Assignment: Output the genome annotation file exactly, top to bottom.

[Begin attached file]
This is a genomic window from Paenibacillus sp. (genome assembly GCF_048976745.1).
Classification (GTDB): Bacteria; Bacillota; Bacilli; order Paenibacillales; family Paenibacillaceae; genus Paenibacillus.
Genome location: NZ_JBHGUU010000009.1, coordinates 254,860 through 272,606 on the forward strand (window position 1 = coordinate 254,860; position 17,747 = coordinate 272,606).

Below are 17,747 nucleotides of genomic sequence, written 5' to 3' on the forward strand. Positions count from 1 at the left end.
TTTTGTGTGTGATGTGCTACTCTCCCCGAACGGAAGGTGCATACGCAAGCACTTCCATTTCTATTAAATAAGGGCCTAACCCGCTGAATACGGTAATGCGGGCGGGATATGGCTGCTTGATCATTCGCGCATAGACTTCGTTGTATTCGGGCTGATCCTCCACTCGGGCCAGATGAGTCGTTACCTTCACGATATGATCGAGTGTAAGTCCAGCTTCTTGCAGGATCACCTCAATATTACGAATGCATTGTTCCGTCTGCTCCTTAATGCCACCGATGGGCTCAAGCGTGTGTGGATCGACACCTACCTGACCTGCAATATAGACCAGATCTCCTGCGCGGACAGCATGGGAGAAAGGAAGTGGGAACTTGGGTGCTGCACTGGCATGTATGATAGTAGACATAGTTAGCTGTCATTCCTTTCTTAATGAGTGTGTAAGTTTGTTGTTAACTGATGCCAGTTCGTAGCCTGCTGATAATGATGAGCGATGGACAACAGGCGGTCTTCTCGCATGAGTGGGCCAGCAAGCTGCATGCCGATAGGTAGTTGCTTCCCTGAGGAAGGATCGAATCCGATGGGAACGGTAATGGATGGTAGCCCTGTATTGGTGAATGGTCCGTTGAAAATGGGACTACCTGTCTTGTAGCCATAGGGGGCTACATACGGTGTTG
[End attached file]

This is a genomic window from Paenibacillus sp. (genome assembly GCF_048976745.1).
Classification (GTDB): Bacteria; Bacillota; Bacilli; order Paenibacillales; family Paenibacillaceae; genus Paenibacillus.
Genome location: NZ_JBHGUU010000009.1, coordinates 254,860 through 272,606 on the forward strand (window position 1 = coordinate 254,860; position 17,747 = coordinate 272,606).

Below are 17,747 nucleotides of genomic sequence, written 5' to 3' on the forward strand. Positions count from 1 at the left end.
TTTTGTGTGTGATGTGCTACTCTCCCCGAACGGAAGGTGCATACGCAAGCACTTCCATTTCTATTAAATAAGGGCCTAACCCGCTGAATACGGTAATGCGGGCGGGATATGGCTGCTTGATCATTCGCGCATAGACTTCGTTGTATTCGGGCTGATCCTCCACTCGGGCCAGATGAGTCGTTACCTTCACGATATGATCGAGTGTAAGTCCAGCTTCTTGCAGGATCACCTCAATATTACGAATGCATTGTTCCGTCTGCTCCTTAATGCCACCGATGGGCTCAAGCGTGTGTGGATCGACACCTACCTGACCTGCAATATAGACCAGATCTCCTGCGCGGACAGCATGGGAGAAAGGAAGTGGGAACTTGGGTGCTGCACTGGCATGTATGATAGTAGACATAGTTAGCTGTCATTCCTTTCTTAATGAGTGTGTAAGTTTGTTGTTAACTGATGCCAGTTCGTAGCCTGCTGATAATGATGAGCGATGGACAACAGGCGGTCTTCTCGCATGAGTGGGCCAGCAAGCTGCATGCCGATAGGTAGTTGCTTCCCTGAGGAAGGATCGAATCCGATGGGAACGGTAATGGATGGTAGCCCTGTATTGGTGAATGGTCCGTTGAAAATGGGACTACCTGTCTTGTAGCCATAGGGGGCTACATACGGTGTTG